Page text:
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The Only Lyster Velocette In The World – Raced By Holly Varey
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The Only Lyster Velocette In The World – Raced By Holly Varey
1 month ago Others

Known in the vintage racing community as the “Alan Taylor Special” this bike was built decades ago using a tubular steel frame built by Colin Lyster and a heavily modified 1964 Velocette Venom 500 engine.

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Alan was a long time racer in the “Continental Circus” race scene of Europe and a former employee of the original McLaren race team. He was living in Canada at the time and bought one of the six Colin Lyster frames that had been imported by Canadian Norton Manx expert Tom Pope.

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These Lyster frames are highly sought after as they provide excellent rigidity without a weight penalty. The frames a tubular steel duplex cradles with some additional reinforcements, they’re ideally suited to big singles like the Norton Manx engine or the 500cc thumper from the Venom.

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Frame-builder Colin Lyster was a motorcycle racer who came to fame as a motorcycle innovator in the 1960’s, particularly in the design of early disc brake systems and race frames for various marques, eventually setting up shop in New Zealand.

Back in the mid-20th century it was big singles like these that were proving dominant on race tracks in Europe and around the world. They combined good reliable power output with low weight, and engineers of the period had become experts in extracting every last fraction of a horsepower out of them.

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There’s a large modern day vintage racing scene that keeps these bikes and their riders busy, with many traveling across the country or around the world to compete.

The Lyster Velocette shown here was built from the get-go to be a race bike, it’s not street legal and it was never intended to be. The engine was built up from scratch with titanium valves, BSA Goldstar springs replacing the original Velocette hairpin, the main bearings were converted to double rollers and a custom racing cam was ground.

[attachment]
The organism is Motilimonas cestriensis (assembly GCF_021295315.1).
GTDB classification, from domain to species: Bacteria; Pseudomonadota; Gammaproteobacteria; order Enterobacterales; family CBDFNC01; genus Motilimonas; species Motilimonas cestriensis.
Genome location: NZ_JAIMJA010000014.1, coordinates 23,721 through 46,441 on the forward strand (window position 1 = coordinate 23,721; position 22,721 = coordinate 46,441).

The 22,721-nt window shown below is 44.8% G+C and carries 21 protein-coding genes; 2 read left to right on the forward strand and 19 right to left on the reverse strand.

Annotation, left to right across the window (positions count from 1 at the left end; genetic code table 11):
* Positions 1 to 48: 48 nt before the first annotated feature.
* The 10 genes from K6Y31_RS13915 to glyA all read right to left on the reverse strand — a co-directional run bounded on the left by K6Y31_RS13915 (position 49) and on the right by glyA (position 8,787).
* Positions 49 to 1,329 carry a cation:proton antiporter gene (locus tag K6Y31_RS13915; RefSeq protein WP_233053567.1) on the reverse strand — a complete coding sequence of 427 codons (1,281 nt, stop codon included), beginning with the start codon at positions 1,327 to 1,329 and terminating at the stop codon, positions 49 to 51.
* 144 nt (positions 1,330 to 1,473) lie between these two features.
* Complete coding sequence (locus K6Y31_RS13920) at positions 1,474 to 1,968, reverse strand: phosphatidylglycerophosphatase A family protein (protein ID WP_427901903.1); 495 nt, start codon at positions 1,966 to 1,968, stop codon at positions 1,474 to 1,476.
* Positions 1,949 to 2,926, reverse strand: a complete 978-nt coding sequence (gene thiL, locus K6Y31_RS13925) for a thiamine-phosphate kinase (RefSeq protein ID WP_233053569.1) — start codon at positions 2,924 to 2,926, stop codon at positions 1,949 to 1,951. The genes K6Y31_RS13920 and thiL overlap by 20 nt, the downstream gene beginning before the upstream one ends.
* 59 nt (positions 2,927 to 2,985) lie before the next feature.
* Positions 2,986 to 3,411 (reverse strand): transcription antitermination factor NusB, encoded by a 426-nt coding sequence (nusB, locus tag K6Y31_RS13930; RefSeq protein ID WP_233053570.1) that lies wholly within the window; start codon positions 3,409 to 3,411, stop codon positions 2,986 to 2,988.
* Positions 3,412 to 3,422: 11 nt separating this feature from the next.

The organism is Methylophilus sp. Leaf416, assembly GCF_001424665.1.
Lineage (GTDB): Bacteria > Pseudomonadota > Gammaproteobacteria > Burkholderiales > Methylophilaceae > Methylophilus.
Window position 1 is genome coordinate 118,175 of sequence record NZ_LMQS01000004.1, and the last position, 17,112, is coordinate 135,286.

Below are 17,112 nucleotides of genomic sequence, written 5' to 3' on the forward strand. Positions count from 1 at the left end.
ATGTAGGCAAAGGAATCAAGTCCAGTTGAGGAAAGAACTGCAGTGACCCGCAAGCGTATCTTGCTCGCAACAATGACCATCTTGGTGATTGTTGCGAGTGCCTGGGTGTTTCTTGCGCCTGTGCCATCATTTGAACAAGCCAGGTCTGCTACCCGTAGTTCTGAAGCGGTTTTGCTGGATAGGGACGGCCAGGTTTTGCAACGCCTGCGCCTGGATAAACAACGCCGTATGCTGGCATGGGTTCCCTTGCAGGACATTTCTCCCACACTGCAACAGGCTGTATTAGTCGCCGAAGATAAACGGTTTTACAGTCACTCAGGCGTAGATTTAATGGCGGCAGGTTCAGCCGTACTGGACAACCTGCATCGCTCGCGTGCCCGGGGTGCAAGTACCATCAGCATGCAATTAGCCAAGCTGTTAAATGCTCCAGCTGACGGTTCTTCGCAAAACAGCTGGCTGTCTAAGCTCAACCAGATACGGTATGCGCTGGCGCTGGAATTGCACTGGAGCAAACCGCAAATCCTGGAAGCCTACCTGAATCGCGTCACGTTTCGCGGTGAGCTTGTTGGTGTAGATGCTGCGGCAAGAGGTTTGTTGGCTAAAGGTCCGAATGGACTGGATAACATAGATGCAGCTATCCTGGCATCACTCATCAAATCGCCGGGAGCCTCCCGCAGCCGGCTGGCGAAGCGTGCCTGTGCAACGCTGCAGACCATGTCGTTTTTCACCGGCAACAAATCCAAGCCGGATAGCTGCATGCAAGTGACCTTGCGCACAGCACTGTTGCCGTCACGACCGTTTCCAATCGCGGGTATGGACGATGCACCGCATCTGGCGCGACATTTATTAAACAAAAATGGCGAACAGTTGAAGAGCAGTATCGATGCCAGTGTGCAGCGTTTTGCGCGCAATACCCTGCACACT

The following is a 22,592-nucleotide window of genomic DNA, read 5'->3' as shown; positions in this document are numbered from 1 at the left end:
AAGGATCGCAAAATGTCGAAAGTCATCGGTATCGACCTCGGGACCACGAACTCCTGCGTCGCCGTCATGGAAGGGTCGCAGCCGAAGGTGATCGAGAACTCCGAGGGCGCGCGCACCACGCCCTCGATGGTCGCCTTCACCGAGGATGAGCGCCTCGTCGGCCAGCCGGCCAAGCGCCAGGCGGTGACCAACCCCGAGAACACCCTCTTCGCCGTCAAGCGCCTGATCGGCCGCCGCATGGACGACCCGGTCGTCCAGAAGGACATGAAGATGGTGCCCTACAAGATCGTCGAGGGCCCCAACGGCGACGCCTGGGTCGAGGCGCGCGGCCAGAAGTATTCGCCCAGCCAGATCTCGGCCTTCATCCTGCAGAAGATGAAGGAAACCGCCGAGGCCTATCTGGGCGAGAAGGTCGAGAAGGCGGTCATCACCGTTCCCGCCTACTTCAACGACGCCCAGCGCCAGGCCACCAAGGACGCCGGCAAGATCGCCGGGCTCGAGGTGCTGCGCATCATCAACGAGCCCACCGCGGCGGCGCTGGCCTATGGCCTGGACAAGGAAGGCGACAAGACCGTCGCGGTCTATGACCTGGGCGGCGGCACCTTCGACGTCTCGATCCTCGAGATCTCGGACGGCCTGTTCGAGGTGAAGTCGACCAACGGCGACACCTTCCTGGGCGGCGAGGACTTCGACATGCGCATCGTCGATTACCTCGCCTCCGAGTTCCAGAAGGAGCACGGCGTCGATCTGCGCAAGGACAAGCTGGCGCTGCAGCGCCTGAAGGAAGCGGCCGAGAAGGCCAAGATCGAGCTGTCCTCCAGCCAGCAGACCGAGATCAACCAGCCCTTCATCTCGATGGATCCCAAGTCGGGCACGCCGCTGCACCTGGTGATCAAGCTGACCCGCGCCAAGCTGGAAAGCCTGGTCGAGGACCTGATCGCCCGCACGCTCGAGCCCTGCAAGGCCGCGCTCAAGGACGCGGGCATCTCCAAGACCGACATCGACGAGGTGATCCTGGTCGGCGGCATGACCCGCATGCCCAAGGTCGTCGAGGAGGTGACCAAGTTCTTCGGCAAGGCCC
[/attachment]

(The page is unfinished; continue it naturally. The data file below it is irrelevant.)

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The drive-side flywheel, complete with main shaft, were machined from billet. The carburetor is a period-correct 38mm Amal feeding into the the twin plug head. In a six week building binge, the bike was completed.

Later, after several drive side crankcase failures, a custom, stronger case was cast for the bike which eliminated the problem.

Power was sent back through a belt drive and a Norton clutch into a Matchless gearbox casing fitted with a Quaife 5-speed gear cluster. The front end was sourced from a Norton but the original brake was replaced with a Suzuki four-leading shoe drum from a GT750, and a Triumph drum was used in the rear.

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The final weight of the completed bike is 270 lbs (122 kgs), this combined with the significantly increased engine output meant it was a fast bike – but after building it Alan Taylor felt he might be a little too old to ride it, so he entrusted it to talented racer Gary McCaw who competed successfully on the bike through the 1980s and 1990s.

Now getting long in the tooth himself and looking for someone to race the bike, Gary decided to let a long time family friend’s daughter, Holly Varey, try the bike out. She had already raced Gary’s Ducati 250 with good results and it was time to try the bigger 500.

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She continues to race the bike in the VRRA series to this day – these photos of Holly and the bike were taken at Shannonville Raceway after the season ending 2020 race weekend was done by Douglas MacRae. Scroll down to read Holly talking about her experiences on the bike in her own words.

Credit:[silodrome]

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